When designing a software masterpiece, make the first release in pencil

Our chief architect, Kevin Hurwitz, has a very disciplined way of approaching software.  It is inherently incremental.  It is inherently vertical.  He communicates the approach by citing recent discoveries about da Vinci’s techniques when painting the Mona Lisa.  According to various sources, da Vinci painted this timeless masterpiece first by drawing a simple sketch, then by layering on some paint, then some more, and finally by fine-tuning and tweaking the hands, face and lips with very tiny brush strokes.

Many of us (myself included) have a tendency to approach software very differently.  We like to get it perfect the first time.  We like to give the best user experience the first time.  We want to ensure we capture 100% of the necessary fields the first time.  In my experience, however, this approach is counterproductive, and the business can realize more value early by doing a sketch of the system first, and then layering on enhancements.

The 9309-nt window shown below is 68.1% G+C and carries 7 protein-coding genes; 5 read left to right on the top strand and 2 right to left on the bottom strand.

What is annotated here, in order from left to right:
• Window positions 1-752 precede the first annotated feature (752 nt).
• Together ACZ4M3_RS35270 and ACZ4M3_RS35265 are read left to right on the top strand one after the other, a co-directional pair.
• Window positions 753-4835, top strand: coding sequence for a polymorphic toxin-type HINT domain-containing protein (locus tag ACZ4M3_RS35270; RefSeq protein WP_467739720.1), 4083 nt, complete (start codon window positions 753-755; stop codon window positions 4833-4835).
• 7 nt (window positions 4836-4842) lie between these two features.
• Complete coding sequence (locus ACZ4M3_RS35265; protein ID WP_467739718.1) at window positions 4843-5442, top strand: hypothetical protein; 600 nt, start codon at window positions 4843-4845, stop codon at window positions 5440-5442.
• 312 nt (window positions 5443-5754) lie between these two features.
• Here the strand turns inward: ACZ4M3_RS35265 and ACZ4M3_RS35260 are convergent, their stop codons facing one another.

Gmail is a perfect example of this with its “Save to Draft” feature.  Early versions of Gmail were pretty crude, and the threaded conversations were the attention-getter.  Many users lost email text when the javascript malfunctioned and threw away the email: or perhaps their browser locked up.   Gmail added the “Save to Draft” feature and made the UX better. 

The point of this whole post is to deliver working software as quickly as possible.  When a discussion about the nature of a single field threatens to delay the delivery of a screen, deliver the screen without the field in question until such time the customer can work out what is needed with the special field.  Guessing at it up-front will ensure we get it wrong, and it will become clear once the rest of the screen is there.

When designing a great software feature, make the first version in pencil